Kahnawake Mohawk Territory dancer Jerry HunterKahnawake Mohawk Territory dancer Jerry Hunter

Article 24 of The Great Law of Peace stated: The chiefs of the League of Five Nations shall be mentors of the people for all time. …they shall be proof against anger, offensive action, and criticism. Their hearts shall be full of peace and good will, and their minds filled with a yearning for the welfare of the people of the League. With endless patience, they shall carry out their duty. Their firmness shall be tempered with a tenderness for their people. Neither anger nor fury shall find lodging in their minds and all their words and actions shall be marked by calm deliberation.”
– Akwesasne Notes, 1977

It is clear to see why Ben Franklin and the Founding Fathers had such a deep respect for these indigenous teachings, as they actually mirrored Christian teachings. What would the world be like today if foreign policy was created with this kind of respect, honor and statesmanship?

In the Indian character resided a fierce individuality that rejected subjugation, together with a communalism that put the welfare of the whole family, tribe, or nation above that of individuals. America is the land of the individual and it should stay that way, but not at the expense of the whole family, tribe, nation, or planet.
– Bruce Johansen, Forgotten Founders

Iroquoi longhouseIroquoi longhouse

We are part of a global community. We see the effects of failed policies causing grave suffering for people everywhere. Our polluted air and water flows across nation borders unrestrained, and corrupt banking practices have shaken the foundation of the worlds economy. Can we re-vision our planet with respect for the past while simultaneously incorporating peace as an attainable goal for our future? The true ideals of liberty also include a responsibility to the greater community (locally, nationally, and internationally). Social, environmental, and economic responsibility to the whole would be an expression of ethical values regardless of any particular religion, corporation, or nation-state who claims to hold itself as virtuous.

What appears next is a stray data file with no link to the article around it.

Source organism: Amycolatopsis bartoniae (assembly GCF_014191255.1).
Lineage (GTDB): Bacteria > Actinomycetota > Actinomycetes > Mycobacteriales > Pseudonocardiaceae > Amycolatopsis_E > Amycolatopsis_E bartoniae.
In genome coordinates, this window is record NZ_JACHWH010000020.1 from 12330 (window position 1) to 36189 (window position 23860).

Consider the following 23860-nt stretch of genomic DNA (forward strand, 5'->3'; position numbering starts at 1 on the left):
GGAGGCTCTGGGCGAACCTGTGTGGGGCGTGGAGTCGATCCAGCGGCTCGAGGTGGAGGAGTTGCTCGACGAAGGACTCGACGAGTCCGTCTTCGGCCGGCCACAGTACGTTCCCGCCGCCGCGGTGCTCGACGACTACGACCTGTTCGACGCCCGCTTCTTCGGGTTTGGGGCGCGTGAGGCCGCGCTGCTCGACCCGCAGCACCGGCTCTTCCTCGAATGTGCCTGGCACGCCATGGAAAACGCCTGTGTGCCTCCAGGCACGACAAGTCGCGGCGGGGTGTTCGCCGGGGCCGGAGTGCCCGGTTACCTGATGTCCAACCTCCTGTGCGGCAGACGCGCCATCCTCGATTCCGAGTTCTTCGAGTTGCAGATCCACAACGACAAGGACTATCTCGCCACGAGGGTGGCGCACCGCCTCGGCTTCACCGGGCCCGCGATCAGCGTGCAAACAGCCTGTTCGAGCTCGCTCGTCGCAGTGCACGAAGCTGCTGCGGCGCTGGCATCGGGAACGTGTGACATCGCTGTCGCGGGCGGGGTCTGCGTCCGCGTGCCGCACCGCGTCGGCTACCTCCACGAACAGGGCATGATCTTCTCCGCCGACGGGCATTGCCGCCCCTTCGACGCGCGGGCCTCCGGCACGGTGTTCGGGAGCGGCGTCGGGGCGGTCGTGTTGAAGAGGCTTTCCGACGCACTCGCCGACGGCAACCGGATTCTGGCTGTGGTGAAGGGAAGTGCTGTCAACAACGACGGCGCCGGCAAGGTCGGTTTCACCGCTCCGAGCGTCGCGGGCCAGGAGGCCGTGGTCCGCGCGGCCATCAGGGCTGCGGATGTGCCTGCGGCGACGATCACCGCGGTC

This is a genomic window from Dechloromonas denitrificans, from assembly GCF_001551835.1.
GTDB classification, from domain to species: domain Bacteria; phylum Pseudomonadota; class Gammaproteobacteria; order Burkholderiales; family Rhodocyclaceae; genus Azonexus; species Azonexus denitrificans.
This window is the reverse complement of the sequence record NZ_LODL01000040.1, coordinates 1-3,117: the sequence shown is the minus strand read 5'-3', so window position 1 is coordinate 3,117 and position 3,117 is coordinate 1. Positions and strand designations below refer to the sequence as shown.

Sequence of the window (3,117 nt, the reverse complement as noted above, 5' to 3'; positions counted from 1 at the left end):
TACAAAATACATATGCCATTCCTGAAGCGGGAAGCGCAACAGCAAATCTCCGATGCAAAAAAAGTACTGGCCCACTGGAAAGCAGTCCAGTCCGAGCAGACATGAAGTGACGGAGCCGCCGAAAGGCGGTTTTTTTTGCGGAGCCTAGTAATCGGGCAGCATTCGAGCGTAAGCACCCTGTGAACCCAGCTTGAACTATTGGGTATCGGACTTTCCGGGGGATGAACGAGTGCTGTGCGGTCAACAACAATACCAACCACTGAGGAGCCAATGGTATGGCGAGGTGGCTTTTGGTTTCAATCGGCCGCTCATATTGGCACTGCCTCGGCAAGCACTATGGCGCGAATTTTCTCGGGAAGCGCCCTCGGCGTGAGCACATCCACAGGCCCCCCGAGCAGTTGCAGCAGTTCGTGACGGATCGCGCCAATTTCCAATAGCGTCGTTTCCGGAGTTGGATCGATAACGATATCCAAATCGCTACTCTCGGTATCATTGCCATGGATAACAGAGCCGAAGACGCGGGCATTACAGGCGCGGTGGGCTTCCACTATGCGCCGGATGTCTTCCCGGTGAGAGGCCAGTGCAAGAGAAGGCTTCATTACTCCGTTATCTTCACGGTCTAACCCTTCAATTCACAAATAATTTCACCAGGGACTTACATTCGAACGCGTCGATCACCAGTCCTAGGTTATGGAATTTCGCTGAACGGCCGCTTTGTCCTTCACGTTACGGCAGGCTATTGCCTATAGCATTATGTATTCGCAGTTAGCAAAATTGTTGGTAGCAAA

Strands of indigenous wisdom remain and are still strong in the Americas. Is the world ready to embrace indigenous wisdom? Placing the health of the whole above the individual, and taking care of our environment are true values from native culture worth emulating.

An uninformed society will surely fail. You might also enjoy reading this piece of information by Grace Li Xiu Woo.  There is a growing movement of people everywhere dedicated to creating peace from the inside and bringing it out into the world. Sometimes we are called to return to the roots, now is that time! May we learn to embrace that our diverse histories flow like many streams into one ocean.

PHOTOS BY ALFONSO BOVINI

 

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Jacob Devaney

Founder and director of Culture Collective, creative activist, musician, and producer.